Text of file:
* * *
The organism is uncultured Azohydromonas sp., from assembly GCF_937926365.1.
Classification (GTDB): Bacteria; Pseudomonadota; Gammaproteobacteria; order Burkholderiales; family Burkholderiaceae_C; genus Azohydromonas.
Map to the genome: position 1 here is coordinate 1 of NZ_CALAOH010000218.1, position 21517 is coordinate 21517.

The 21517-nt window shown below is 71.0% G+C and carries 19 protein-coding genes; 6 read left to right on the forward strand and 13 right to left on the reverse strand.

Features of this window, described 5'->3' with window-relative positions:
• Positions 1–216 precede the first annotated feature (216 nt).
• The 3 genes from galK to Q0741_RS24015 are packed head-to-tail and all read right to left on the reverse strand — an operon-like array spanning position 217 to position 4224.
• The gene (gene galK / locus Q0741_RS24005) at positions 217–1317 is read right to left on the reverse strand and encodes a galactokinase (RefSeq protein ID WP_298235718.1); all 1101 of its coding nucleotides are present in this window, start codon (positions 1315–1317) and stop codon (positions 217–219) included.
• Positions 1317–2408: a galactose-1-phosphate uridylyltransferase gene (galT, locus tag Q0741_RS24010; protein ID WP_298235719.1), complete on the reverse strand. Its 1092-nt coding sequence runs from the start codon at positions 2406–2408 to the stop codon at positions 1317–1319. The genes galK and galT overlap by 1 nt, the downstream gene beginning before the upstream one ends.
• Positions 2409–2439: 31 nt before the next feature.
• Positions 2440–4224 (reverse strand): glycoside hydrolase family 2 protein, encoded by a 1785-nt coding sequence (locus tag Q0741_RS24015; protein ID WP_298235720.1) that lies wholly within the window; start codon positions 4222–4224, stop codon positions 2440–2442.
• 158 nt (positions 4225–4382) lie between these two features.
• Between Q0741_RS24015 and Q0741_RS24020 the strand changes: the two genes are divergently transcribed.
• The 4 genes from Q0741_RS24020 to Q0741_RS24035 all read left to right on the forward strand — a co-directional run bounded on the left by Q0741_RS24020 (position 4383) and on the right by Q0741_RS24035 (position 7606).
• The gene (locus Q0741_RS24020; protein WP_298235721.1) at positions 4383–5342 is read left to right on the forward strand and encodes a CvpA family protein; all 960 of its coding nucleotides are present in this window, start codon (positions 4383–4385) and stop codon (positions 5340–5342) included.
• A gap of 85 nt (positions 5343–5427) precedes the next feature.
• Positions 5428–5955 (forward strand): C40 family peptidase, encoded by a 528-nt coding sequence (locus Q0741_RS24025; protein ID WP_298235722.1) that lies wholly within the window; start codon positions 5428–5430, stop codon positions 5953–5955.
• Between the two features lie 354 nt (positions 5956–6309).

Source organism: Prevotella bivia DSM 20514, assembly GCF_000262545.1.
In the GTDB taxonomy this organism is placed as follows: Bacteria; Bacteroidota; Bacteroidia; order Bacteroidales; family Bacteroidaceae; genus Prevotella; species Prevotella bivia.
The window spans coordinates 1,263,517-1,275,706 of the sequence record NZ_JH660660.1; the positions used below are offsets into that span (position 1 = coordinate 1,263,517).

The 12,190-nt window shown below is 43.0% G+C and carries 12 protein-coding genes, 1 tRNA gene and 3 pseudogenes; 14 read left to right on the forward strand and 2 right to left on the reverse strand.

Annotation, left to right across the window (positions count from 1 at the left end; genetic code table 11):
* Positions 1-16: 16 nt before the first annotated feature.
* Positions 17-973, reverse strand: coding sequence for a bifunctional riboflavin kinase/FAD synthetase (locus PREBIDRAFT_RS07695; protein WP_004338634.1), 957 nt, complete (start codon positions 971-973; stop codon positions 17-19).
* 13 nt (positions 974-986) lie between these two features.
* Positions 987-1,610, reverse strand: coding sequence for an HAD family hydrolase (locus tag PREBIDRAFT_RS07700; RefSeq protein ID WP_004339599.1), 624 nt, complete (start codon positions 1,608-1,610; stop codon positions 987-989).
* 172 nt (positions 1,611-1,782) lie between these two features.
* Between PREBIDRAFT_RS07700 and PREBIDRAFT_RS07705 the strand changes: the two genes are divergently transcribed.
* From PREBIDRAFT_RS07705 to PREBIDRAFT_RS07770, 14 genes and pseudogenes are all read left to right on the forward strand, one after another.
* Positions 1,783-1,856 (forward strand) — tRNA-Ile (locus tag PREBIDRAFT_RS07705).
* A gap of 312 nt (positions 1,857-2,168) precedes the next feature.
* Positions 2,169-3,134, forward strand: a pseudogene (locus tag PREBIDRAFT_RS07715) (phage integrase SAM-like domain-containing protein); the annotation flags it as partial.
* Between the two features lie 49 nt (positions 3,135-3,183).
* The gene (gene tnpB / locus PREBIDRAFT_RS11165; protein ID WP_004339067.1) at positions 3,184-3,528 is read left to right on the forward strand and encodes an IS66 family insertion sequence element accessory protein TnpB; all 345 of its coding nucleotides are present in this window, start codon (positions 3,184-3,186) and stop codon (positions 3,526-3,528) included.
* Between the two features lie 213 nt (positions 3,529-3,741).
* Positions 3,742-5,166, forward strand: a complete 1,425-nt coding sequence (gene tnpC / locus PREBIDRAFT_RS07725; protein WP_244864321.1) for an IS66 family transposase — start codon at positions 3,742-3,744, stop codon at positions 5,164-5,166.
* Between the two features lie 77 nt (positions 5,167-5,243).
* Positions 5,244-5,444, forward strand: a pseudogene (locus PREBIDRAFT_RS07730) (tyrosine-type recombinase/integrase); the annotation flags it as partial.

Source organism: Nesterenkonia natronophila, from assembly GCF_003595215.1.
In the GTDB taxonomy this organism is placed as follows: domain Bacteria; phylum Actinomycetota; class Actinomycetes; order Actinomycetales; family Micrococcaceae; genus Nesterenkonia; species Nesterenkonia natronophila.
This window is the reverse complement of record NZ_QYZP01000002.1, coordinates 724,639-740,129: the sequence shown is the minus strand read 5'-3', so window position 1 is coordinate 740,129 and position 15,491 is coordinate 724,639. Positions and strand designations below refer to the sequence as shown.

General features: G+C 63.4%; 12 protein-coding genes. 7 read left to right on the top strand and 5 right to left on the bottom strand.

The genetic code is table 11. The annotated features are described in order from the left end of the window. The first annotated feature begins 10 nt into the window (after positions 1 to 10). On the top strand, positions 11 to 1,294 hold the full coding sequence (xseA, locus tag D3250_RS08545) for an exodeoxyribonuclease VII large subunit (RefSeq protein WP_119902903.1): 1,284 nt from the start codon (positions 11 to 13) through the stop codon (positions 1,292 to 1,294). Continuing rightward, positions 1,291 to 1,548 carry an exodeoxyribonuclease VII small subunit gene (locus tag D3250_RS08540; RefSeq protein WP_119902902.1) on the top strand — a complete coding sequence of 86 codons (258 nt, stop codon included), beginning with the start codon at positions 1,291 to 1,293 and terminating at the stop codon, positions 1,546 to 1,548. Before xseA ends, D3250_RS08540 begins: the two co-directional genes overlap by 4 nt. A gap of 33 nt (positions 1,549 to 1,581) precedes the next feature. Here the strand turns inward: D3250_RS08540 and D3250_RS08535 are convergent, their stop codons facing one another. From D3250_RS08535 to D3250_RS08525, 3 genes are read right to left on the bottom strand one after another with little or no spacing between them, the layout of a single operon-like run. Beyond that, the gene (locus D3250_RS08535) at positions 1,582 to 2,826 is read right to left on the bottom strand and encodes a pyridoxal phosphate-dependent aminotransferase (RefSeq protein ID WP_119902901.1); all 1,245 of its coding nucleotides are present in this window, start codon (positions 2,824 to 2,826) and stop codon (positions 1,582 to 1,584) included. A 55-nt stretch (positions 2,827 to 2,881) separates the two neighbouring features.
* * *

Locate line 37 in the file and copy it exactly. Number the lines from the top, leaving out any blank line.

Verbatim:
* Positions 3,742-5,166, forward strand: a complete 1,425-nt coding sequence (gene tnpC / locus PREBIDRAFT_RS07725; protein WP_244864321.1) for an IS66 family transposase — start codon at positions 3,742-3,744, stop codon at positions 5,164-5,166.